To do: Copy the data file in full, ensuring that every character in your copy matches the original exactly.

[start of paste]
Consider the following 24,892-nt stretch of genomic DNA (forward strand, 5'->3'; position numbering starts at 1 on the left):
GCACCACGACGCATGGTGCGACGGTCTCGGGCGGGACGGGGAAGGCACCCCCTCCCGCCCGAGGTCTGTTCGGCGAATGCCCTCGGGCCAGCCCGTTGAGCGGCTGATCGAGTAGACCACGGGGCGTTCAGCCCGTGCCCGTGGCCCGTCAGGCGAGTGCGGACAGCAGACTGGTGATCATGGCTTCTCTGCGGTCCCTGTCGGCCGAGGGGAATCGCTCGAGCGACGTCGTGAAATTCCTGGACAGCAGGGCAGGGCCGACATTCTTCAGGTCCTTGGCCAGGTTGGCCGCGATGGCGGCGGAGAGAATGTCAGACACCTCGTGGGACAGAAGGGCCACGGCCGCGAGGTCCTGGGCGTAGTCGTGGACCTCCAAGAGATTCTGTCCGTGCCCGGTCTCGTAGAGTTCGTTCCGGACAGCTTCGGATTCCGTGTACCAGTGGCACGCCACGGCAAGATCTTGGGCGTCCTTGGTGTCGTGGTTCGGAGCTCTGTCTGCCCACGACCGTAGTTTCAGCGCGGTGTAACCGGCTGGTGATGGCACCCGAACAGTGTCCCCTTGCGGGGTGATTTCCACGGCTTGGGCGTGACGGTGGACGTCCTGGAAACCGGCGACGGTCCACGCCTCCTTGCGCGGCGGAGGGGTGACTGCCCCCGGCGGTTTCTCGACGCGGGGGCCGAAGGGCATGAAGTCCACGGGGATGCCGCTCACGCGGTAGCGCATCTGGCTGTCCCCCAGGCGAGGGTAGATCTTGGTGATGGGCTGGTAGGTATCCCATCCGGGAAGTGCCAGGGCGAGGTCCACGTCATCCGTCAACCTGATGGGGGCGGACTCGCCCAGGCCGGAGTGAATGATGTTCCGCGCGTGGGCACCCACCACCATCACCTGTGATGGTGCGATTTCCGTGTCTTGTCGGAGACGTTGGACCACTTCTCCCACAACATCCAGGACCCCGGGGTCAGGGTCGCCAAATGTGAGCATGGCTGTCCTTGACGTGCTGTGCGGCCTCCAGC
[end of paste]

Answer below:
Consider the following 24,892-nt stretch of genomic DNA (forward strand, 5'->3'; position numbering starts at 1 on the left):
GCACCACGACGCATGGTGCGACGGTCTCGGGCGGGACGGGGAAGGCACCCCCTCCCGCCCGAGGTCTGTTCGGCGAATGCCCTCGGGCCAGCCCGTTGAGCGGCTGATCGAGTAGACCACGGGGCGTTCAGCCCGTGCCCGTGGCCCGTCAGGCGAGTGCGGACAGCAGACTGGTGATCATGGCTTCTCTGCGGTCCCTGTCGGCCGAGGGGAATCGCTCGAGCGACGTCGTGAAATTCCTGGACAGCAGGGCAGGGCCGACATTCTTCAGGTCCTTGGCCAGGTTGGCCGCGATGGCGGCGGAGAGAATGTCAGACACCTCGTGGGACAGAAGGGCCACGGCCGCGAGGTCCTGGGCGTAGTCGTGGACCTCCAAGAGATTCTGTCCGTGCCCGGTCTCGTAGAGTTCGTTCCGGACAGCTTCGGATTCCGTGTACCAGTGGCACGCCACGGCAAGATCTTGGGCGTCCTTGGTGTCGTGGTTCGGAGCTCTGTCTGCCCACGACCGTAGTTTCAGCGCGGTGTAACCGGCTGGTGATGGCACCCGAACAGTGTCCCCTTGCGGGGTGATTTCCACGGCTTGGGCGTGACGGTGGACGTCCTGGAAACCGGCGACGGTCCACGCCTCCTTGCGCGGCGGAGGGGTGACTGCCCCCGGCGGTTTCTCGACGCGGGGGCCGAAGGGCATGAAGTCCACGGGGATGCCGCTCACGCGGTAGCGCATCTGGCTGTCCCCCAGGCGAGGGTAGATCTTGGTGATGGGCTGGTAGGTATCCCATCCGGGAAGTGCCAGGGCGAGGTCCACGTCATCCGTCAACCTGATGGGGGCGGACTCGCCCAGGCCGGAGTGAATGATGTTCCGCGCGTGGGCACCCACCACCATCACCTGTGATGGTGCGATTTCCGTGTCTTGTCGGAGACGTTGGACCACTTCTCCCACAACATCCAGGACCCCGGGGTCAGGGTCGCCAAATGTGAGCATGGCTGTCCTTGACGTGCTGTGCGGCCTCCAGC